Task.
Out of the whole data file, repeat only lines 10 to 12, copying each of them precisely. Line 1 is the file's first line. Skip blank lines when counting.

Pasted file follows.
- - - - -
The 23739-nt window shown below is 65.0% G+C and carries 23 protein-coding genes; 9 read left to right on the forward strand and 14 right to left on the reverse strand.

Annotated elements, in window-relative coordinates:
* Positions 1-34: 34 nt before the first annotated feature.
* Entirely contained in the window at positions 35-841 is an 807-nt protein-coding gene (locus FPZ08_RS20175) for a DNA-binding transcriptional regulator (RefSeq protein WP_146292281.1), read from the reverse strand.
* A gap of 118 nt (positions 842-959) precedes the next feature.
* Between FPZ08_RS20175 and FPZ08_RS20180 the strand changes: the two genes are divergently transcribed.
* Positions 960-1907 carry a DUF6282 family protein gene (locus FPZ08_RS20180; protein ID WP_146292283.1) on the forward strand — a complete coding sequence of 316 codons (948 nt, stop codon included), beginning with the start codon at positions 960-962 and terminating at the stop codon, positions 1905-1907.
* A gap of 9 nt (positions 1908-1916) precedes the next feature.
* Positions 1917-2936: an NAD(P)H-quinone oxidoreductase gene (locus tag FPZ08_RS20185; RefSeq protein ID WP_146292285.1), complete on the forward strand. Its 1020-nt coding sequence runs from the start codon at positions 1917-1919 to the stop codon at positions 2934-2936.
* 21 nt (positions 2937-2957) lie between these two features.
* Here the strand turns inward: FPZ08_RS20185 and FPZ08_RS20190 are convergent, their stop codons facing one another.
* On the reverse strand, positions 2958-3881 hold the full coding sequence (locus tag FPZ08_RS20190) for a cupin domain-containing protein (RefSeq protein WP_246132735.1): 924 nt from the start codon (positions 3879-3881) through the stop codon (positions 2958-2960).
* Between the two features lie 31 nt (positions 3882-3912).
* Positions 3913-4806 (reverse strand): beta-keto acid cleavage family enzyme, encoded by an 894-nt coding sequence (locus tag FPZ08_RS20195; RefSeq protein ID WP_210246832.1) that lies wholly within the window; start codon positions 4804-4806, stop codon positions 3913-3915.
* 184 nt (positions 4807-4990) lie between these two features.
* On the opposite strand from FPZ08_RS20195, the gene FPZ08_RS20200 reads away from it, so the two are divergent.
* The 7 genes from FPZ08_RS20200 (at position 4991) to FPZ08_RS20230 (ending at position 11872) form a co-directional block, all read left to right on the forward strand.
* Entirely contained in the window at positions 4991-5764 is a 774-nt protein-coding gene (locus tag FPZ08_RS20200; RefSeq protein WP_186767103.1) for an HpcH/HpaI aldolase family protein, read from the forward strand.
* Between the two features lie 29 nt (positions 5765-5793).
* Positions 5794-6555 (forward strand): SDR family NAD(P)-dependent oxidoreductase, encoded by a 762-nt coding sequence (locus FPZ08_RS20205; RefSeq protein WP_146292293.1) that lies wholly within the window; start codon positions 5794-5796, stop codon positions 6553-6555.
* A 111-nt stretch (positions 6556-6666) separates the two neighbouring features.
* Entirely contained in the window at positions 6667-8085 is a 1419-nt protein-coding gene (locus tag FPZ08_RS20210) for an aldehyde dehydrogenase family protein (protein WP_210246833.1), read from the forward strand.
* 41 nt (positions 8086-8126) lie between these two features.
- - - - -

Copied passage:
* 21 nt (positions 2937-2957) lie between these two features.
* Here the strand turns inward: FPZ08_RS20185 and FPZ08_RS20190 are convergent, their stop codons facing one another.
* On the reverse strand, positions 2958-3881 hold the full coding sequence (locus tag FPZ08_RS20190) for a cupin domain-containing protein (RefSeq protein WP_246132735.1): 924 nt from the start codon (positions 3879-3881) through the stop codon (positions 2958-2960).